The action begins with the entry of the Narrator who addresses the audience in the vernacular language of the audience (in this case English), and sets the scene for what is to follow. The citizens of Thebes are suffering from a terrible plague, leaving the whole city in a parlous state. The men of the city lament, begging the king of Thebes and conqueror of The Sphinx, Oedipus, to save the city from utter ruin. The brother-in-law of Oedipus, Creon, returns from visiting the oracle at Delphi, proclaiming the message of the gods. They have deemed that the murderer of Laius, the previous king, resides somewhere in the city and that it is his offence that has induced the plague. Oedipus takes it upon his shoulders to rid the city of the murderer. He first interrogates the soothsayer, Tiresias who, for good reason, chooses not to speak. Tiresias, in his silence, is then accused by Oedipus of committing the murder. The accusation results in Tiresias revealing information that the murder of the king was ‘by a king’. Terrified and finding it hard to believe, Oedipus accuses Tiresias of conspiring with Creon, whom Oedipus thinks desires the throne. It is at this moment that Jocasta, the wife of Oedipus, appears.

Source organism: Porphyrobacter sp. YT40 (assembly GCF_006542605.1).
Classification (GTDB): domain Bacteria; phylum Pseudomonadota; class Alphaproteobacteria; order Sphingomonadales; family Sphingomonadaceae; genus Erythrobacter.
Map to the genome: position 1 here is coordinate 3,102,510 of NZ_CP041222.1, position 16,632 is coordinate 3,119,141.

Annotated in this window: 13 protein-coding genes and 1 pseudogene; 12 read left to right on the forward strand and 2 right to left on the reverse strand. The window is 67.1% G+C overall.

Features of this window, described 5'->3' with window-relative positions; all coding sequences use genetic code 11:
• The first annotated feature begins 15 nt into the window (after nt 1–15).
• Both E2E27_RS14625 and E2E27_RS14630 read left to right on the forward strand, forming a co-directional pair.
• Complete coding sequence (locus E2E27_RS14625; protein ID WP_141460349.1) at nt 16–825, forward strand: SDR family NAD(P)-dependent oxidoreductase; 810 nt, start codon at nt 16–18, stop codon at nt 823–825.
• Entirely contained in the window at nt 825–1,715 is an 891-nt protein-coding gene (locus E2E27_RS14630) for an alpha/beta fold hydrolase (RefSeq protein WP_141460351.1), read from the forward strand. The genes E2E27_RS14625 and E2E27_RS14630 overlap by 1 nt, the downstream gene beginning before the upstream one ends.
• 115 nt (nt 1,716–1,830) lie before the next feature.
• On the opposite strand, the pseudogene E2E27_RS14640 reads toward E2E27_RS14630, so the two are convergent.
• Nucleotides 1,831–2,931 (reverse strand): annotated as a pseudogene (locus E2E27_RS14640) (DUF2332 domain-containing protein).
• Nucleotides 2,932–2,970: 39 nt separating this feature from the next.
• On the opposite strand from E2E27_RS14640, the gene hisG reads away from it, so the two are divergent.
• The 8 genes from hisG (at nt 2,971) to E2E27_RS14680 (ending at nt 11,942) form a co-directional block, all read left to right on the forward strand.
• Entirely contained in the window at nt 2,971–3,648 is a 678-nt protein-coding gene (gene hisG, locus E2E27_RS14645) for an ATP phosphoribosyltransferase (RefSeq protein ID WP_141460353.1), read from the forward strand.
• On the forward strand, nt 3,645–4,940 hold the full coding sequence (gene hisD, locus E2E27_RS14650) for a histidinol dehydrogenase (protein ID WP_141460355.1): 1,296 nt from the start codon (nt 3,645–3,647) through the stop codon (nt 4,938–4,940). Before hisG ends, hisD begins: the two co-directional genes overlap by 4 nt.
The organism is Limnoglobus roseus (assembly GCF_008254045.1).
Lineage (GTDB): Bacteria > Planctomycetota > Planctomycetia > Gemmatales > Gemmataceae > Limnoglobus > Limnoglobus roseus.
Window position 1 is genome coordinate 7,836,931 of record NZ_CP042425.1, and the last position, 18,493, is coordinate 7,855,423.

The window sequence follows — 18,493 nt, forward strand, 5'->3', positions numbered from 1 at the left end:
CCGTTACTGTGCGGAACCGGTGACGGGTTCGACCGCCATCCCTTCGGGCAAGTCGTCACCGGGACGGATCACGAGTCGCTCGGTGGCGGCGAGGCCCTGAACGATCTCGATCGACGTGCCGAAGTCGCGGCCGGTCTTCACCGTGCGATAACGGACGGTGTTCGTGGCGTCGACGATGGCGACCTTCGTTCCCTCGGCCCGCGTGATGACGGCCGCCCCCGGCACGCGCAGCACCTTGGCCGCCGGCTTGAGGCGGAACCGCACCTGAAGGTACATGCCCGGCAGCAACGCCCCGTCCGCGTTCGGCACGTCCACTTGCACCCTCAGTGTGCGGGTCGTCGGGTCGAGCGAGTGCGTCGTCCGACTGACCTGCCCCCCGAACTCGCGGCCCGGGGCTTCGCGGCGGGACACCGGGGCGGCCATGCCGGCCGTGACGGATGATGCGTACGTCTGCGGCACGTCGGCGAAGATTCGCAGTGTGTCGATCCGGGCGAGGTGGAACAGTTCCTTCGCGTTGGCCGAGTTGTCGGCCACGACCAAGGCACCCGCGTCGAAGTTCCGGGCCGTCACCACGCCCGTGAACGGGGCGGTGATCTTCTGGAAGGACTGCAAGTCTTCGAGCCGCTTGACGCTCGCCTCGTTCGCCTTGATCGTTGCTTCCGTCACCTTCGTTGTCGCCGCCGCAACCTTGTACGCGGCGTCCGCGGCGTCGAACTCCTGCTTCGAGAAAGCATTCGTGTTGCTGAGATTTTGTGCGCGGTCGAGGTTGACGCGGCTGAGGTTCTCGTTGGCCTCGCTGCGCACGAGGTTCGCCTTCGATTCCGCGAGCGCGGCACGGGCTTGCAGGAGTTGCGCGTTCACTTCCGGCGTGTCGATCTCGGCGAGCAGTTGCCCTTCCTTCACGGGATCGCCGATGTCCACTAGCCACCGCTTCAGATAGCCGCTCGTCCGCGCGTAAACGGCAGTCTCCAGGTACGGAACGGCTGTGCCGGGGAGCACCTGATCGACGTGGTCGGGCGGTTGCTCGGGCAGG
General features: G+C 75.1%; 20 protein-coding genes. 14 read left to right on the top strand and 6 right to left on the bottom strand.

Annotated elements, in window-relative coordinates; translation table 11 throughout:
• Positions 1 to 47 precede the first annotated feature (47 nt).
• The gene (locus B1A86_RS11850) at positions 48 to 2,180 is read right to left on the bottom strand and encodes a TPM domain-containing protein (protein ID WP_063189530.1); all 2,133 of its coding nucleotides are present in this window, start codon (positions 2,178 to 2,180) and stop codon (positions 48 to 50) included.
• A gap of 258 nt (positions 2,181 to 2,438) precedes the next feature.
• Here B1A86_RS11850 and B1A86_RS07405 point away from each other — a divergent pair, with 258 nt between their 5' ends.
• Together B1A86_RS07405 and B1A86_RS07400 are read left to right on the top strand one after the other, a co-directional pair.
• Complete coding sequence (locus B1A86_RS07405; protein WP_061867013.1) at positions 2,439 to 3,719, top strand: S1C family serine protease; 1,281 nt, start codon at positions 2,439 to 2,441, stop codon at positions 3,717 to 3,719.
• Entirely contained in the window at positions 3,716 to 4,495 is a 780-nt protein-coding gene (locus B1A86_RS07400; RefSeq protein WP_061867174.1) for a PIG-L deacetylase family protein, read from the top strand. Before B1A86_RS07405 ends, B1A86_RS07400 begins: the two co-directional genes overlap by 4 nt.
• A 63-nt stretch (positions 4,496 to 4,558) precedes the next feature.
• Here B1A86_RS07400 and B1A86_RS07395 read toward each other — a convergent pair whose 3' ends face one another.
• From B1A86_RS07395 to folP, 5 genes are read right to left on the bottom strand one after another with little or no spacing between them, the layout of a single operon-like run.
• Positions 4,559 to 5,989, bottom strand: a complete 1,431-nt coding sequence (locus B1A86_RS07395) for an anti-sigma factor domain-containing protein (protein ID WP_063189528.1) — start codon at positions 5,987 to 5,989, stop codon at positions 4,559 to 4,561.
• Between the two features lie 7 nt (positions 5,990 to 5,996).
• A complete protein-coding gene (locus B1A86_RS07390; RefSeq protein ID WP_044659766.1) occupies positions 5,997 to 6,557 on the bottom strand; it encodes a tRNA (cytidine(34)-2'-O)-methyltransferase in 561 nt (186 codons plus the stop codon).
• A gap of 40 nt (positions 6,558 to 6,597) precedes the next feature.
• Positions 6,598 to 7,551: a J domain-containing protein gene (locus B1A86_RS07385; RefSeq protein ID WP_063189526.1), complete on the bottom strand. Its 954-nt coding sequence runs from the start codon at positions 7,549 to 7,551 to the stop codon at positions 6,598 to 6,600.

Jocasta shames the men for arguing in a time of turmoil and suggests that the oracles are lying. Oracles frequently lie. It had been predicted that Laius would die at the hands of his own son, however he had already been murdered by robbers where the three roads met. This horrifies Oedipus further, recalling that on the road from Corinth, he once killed a man where the same three roads met. Oedipus decides it is best to leave Thebes.
A messenger appears, informing Oedipus of the death of king Polybus, whom he believed to be his father. It soon transpires that Polybus never was the father of Oedipus. An ancient shepherd appears, claiming to have found the child Oedipus in the mountains. Realising the terrifying truth, Jocasta flees. Oedipus assumes she has fled out of shame, upon her realisation that she is married to a murderer. Finally, the truth comes out as, stated by the shepherd: Oedipus is the child of Laius and Jocasta, the killer of his father and husband to his own mother. Oedipus, distraught, leaves. Word is heard that Jocasta has been found to have hanged herself in her chambers. Oedipus enters her room and, horrified to learn that he not only killed his father, the king, but also committed incest, proceeds to gouge out his eyes with her hairpin. Blinded, he then leaves the city, never again to return. The work closes with the Chorus lamenting the loss of their beloved king.